ARROYO GRANDE, Calif. — An Arroyo Grande church has brought back its previously long-running food outreach program during a time when the community needs it the most.
“We have been for the last few months giving away food every week,” said Rachel Norburn, Everyday Church outreach coordinator. “It’s been really exciting and amazing to get to meet the practical need that people in our community have for food.”
However, the program was paused in 2018, but was brought back earlier this year at the onset of the COVID-19 pandemic.
“As soon as COVID hit, that opportunity was now is the time do it,” said Sonya Lovell, Everyday Church outreach coordinator. “There’s not a better time to do this for our community. It has just been so amazing to see this food ministry grow back up and start back up.”
Everyday Church is one of 81 agency partners that help assist SLO Food Bank distribute foods to tens of thousands of county residents in need.
SLO Food Bank is one of the primary beneficiaries of the ongoing KCOY NewsChannel 12 Turkey Drive, which is collecting donations to help provide meals to people in need this holiday season.
“Hunger is unacceptable,” said SLO Food Bank Development Director Branna Still. “It’s a basic right. Everyone should access to food. As we lead into a season where a lot of our events focus on family and food, it would be a shame to not be able to provide a little piece of mind and a provide holiday meal for those who need it.”
Held each Thursday from 4 p.m. to 5 p.m., the Everyday Church distribution provide food to people in need, assisting up to 100 households in the Five Cities area.
“To have Everyday Church come back and ask to be a partner with us again meant a lot to not only us, but more so to the clients that they serve,” said Still.
Volunteers highlight the importance their service provides to a wide-range of community members during these uncertain times.
“The needs hits all demographics of age and all sorts of different people come,” said Norburn. “We have seen a real range of people come through the line. We’ve got families with multiple people. We’ve got older people, single people, lots of different types of people.”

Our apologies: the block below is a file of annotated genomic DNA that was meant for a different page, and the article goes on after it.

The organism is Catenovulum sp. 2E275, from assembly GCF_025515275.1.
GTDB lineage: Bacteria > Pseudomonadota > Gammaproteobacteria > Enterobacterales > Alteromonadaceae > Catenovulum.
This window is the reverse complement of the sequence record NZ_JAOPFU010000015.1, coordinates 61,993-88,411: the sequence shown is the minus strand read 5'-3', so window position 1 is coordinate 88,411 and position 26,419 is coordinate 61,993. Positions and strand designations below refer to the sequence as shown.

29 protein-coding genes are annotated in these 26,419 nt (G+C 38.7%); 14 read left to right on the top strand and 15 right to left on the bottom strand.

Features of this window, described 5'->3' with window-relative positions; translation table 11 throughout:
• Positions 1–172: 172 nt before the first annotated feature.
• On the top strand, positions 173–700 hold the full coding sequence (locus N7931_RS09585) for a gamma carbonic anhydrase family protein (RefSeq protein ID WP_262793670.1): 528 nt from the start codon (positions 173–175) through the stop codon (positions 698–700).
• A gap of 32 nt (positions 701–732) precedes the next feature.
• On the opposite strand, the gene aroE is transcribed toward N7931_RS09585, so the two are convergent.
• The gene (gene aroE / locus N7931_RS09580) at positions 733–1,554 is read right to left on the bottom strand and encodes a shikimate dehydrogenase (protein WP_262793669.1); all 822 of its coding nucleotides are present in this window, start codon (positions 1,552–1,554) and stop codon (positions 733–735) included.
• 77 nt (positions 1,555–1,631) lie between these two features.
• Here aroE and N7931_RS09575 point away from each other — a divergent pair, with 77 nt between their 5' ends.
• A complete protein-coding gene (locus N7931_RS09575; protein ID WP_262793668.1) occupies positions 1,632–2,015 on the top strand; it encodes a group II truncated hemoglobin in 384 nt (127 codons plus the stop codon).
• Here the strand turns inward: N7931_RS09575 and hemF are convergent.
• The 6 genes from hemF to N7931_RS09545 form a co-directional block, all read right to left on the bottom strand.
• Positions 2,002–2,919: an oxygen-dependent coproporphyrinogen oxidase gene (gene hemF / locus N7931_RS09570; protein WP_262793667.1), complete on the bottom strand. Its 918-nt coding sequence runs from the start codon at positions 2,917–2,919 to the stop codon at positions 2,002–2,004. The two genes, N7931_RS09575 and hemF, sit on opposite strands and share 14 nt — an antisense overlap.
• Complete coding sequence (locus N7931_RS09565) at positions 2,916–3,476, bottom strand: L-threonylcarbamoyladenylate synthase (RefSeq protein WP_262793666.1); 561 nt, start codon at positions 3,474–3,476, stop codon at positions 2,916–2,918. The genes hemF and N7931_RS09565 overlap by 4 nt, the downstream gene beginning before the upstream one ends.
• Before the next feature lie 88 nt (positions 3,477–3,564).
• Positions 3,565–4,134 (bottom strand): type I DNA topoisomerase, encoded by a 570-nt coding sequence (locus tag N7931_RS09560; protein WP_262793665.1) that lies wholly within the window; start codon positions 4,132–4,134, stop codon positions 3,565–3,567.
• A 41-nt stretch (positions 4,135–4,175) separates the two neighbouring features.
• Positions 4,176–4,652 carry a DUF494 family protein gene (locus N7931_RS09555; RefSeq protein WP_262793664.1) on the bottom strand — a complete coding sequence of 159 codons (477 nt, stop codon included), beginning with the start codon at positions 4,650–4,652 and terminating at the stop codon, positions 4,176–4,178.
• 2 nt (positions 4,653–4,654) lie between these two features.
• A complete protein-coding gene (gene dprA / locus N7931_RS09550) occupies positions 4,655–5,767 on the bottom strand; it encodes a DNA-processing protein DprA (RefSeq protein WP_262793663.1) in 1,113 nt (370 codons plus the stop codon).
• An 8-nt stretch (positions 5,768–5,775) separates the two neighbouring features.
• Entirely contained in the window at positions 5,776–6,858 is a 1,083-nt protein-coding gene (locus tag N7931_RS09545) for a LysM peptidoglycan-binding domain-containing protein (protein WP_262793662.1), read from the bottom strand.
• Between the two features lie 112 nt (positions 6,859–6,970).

During the distribution, clients are able to receive enough food for their household, including dry and canned goods, as well as fresh fruits and vegetables.
“There’s been several people that have come through that have broke down in tears and thanked us because this is what they really needed,” said Lovell.
Still pointed out since the pandemic started in March, research indicates food insecurity has increased by 154% in San Luis Obispo County.
“Before COVID, it was about one in six of our county members were facing hunger, and now that number is closer to two in five,” said Still. “This is your neighbor, this is your co-worker, this is your colleague. This is your family friend. Everyone could have been affected. We are distributing food at historic rates right now, and I forsee with this restriction going back into the purple tier that we’ll continue to see that historic rate and perhaps might even see that demand grow.”
As the demand grows, Everyday Church volunteers emphasize they are ready to meet it.
“We hope to only expand this We don’t want to stop it in any way, we just want to keep getting it bigger and better,” said Norburn. “We’re constantly working to evolve our food ministry, so that we can meet more needs and reach people that really need it.”
The Turkey Drive is happening now and concludes on Thursday, November 19.
All proceeds benefit thousands of clients with Good Samaritan Shelter in Santa Barbara County and SLO Food Bank in San Luis Obispo County.
Due to the COVID-19 pandemic, most of the Turkey Drive efforts this year are being directed towards an online fundraising campaign.
Contributions can be made online. Donations can also be made by phone by texting @KCOY TURKEY to 52014.
For more information, or to donate, visit the KCOY NewsChannel 12 Turkey Drive webpage.
California / Events / Holidays / Lifestyle / San Luis Obispo County / What’s Right